Solemnity of All Saints
Reading 1 RV 7:2-4, 9-14
Responsorial Psalm PS 24:1BC-2, 3-4AB, 5-6
- (see 6) Lord, this is the people that longs to see your face.
Reading 21 JN 3:1-3
Alleluia MT 11:28
- Alleluia, alleluia.
Gospel MT 5:1-12A
Homily for Nativity on the Solemnity of All Saints 11-1-2019
One of the things I love about celebrating Mass here at Nativity in particular are these Angels on the wall behind the Altar. There are three sets of three, which I found out the other day helps kids learn their multiplication tables, but anyway the 9 Angels represent the 9 choirs of Angels.
At every Mass, right before the Eucharistic Prayer, I pray the preface, in that preface we always mention joining with the Angels and the Saints. Today I will say, “And so, we glorify you with the multitude of Saints and Angels, as with one voice of praise we acclaim: Holy…”
From there we all sing the “Holy, holy” but what I am always thinking about is how the Angels and the Saints are singing that hymn of praise right along with us, and it is so real that they are massively present here at Nativity. I love the image, especially because it depicts and reminds me of the reality.
In our first reading from the book of Revelation, we get a glimpse of this reality, a great multitude, standing before the throne and before the Lamb, crying out in a loud voice together. Wherever Jesus is present, there too are the Angels and the Saints, in praise and worship.
So it follows what we believe that whenever we celebrate Mass, they join us in worship of the Lamb, of Jesus, being made truly present in the Eucharist.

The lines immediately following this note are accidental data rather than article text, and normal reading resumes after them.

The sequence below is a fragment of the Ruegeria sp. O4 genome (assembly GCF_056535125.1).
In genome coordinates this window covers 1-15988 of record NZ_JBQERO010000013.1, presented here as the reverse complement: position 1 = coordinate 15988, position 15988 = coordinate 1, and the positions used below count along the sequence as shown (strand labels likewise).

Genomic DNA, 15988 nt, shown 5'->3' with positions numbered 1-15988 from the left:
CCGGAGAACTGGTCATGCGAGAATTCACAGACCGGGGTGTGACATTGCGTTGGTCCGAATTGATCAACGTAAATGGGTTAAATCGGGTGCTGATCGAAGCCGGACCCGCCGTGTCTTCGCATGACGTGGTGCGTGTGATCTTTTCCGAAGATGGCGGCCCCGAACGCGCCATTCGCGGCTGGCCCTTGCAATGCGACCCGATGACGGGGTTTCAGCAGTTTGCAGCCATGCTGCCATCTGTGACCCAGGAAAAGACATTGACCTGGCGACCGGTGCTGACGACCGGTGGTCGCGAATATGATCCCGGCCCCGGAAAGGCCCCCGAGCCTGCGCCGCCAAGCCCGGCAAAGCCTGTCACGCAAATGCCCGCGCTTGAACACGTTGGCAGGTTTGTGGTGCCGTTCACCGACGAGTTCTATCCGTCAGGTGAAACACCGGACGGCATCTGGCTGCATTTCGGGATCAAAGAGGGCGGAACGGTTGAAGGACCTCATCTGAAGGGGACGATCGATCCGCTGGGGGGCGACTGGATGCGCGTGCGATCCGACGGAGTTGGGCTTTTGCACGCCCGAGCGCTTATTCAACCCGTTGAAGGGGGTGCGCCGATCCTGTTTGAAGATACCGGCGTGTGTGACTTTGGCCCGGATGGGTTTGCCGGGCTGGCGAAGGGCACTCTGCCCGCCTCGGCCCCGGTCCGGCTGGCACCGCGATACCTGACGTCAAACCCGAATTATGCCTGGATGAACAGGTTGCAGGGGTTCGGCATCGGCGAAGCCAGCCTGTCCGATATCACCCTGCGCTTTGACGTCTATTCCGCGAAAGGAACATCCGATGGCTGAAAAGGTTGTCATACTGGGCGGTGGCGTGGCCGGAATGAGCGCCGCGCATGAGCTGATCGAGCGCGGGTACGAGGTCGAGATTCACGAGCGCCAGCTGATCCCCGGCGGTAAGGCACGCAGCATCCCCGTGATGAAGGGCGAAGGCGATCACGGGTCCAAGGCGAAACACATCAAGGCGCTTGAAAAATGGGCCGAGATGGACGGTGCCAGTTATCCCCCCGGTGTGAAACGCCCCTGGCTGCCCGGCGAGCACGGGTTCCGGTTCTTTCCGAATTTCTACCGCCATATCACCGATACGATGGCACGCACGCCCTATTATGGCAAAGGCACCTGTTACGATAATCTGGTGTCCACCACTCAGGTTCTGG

The Elder in the first reading describes these saints as the people “who have survived the time of great distress; they have washed their robes and made them white in the Blood of the Lamb.”
The great distress is likely to be a persecution which is given the most attention in the beatitudes. It is the distress of living in a world where many people don’t realize the love God has for them as His children. Many cannot accept that love and therefore they persecute Christians with insults and false accusations.
Paul, in the second reading, started by saying “Beloved: See what love the Father has bestowed on us that we may be called the children of God.”
As children of God, we have a hope that one day we will be united with him for all eternity, that our robes will be washed and made white in the Blood of the Lamb as well.
And so, our second reading also says “Everyone who has this hope based on [Jesus] makes himself pure, as [Jesus] is pure.”
The way we make ourselves pure is by adhering to the beatitudes, by taking them to heart. Jesus gave us the beatitudes to change our hearts, rather than just having the ten commandments which led to a complicated system of laws and rules that were often followed only externally, Jesus wanted us to change interiorly.
Jesus is encouraging us to become Saints by the way we live and the way we love, with the beatitudes as our guide.
Our response should be to take Him seriously. Do we hunger and thirst for righteousness? Do we show others mercy? Do we have a pure and clean heart? Do we strive to make peace?
God created us to live in eternity with Him at the heavenly banquet. We were made to be Saints. Today we celebrate those that have already become Saints, and we ask for their intercession to live the beatitudes and join their ranks.
Until then, we settle for a foretaste of the heavenly banquet, joining with the Angels and the Saints in praise and worship, dining together in the Eucharist.
May God bless us as we come to perfect holiness in the fullness of His love, passing from this pilgrim table to the banquet of our heavenly homeland.